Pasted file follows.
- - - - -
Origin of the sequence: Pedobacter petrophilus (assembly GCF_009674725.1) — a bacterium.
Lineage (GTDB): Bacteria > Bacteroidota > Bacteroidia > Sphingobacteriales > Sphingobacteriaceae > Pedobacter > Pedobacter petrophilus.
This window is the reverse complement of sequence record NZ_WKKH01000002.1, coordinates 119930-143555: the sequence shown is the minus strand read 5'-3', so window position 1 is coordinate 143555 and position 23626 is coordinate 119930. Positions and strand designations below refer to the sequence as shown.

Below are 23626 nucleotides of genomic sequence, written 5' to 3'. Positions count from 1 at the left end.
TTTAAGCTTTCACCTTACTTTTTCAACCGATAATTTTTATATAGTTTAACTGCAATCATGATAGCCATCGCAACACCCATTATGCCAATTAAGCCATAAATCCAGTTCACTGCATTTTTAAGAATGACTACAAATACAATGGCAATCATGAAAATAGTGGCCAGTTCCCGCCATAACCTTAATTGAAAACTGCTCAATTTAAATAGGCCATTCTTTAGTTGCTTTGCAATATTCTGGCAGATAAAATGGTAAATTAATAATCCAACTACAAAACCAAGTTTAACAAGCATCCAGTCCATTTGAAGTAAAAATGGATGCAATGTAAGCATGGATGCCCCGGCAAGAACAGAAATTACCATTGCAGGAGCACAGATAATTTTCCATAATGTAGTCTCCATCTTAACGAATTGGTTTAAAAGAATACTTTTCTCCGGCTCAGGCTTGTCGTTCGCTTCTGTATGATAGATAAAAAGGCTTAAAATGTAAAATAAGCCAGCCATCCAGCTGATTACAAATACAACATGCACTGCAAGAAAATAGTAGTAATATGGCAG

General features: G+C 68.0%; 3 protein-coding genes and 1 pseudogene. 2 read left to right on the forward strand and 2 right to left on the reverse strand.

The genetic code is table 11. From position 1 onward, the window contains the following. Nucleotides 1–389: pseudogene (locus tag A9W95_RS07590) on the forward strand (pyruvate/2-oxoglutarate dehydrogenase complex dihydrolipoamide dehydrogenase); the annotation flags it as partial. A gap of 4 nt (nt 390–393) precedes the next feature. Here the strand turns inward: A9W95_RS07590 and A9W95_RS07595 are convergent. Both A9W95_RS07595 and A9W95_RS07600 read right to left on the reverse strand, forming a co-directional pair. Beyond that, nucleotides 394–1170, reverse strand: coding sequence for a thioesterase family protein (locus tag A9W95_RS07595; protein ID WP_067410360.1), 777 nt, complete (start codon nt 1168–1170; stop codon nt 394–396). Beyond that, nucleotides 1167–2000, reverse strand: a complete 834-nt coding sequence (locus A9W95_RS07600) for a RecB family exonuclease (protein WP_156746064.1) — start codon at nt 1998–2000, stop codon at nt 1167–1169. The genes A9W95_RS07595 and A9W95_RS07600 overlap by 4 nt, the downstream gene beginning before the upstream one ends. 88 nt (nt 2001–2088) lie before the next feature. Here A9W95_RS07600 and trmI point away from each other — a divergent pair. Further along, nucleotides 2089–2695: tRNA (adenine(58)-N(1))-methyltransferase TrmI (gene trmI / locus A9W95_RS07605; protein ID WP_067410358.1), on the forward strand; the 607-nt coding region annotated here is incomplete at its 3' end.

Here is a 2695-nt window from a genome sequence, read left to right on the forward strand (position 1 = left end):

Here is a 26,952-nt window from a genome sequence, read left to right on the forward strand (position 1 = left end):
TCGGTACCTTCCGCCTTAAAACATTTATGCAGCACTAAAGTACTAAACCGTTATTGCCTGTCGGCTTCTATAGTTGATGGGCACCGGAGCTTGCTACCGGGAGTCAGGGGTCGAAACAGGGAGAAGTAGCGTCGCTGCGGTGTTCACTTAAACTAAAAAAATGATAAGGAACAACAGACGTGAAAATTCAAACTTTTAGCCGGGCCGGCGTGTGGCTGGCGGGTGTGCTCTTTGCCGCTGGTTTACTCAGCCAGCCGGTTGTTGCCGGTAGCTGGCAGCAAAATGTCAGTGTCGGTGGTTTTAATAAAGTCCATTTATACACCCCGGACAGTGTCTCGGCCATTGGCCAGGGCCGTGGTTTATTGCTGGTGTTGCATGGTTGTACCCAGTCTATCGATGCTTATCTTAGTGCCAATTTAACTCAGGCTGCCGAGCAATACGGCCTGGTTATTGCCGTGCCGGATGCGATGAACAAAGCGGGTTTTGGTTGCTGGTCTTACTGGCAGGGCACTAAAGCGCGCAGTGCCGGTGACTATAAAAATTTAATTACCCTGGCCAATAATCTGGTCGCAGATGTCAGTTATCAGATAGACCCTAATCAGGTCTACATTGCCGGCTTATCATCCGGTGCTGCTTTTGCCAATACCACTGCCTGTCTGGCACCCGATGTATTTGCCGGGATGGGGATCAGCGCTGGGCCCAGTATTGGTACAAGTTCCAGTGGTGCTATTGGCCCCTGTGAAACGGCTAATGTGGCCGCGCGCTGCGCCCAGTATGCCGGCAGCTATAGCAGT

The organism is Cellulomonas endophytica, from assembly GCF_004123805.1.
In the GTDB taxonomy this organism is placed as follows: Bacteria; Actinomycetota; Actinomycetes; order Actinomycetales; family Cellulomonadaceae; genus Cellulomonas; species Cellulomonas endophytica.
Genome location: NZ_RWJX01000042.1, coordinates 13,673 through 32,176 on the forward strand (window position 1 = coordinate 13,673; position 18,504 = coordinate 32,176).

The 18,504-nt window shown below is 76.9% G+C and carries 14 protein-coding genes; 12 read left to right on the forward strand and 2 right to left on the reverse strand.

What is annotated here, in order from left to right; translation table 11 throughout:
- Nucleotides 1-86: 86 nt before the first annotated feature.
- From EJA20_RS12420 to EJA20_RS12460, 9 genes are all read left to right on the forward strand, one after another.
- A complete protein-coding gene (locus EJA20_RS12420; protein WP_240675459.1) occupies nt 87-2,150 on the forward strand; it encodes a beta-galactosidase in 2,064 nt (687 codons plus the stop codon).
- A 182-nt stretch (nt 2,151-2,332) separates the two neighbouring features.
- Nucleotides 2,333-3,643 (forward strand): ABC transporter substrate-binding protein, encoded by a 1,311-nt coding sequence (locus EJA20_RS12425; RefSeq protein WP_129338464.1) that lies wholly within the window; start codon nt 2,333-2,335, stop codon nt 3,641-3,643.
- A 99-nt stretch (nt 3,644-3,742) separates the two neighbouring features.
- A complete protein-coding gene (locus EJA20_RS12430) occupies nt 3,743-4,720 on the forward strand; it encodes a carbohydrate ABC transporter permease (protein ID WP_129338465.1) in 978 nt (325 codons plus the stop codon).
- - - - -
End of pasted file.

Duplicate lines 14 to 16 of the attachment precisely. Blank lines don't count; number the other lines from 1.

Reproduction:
The 18,504-nt window shown below is 76.9% G+C and carries 14 protein-coding genes; 12 read left to right on the forward strand and 2 right to left on the reverse strand.

What is annotated here, in order from left to right; translation table 11 throughout:
- Nucleotides 1-86: 86 nt before the first annotated feature.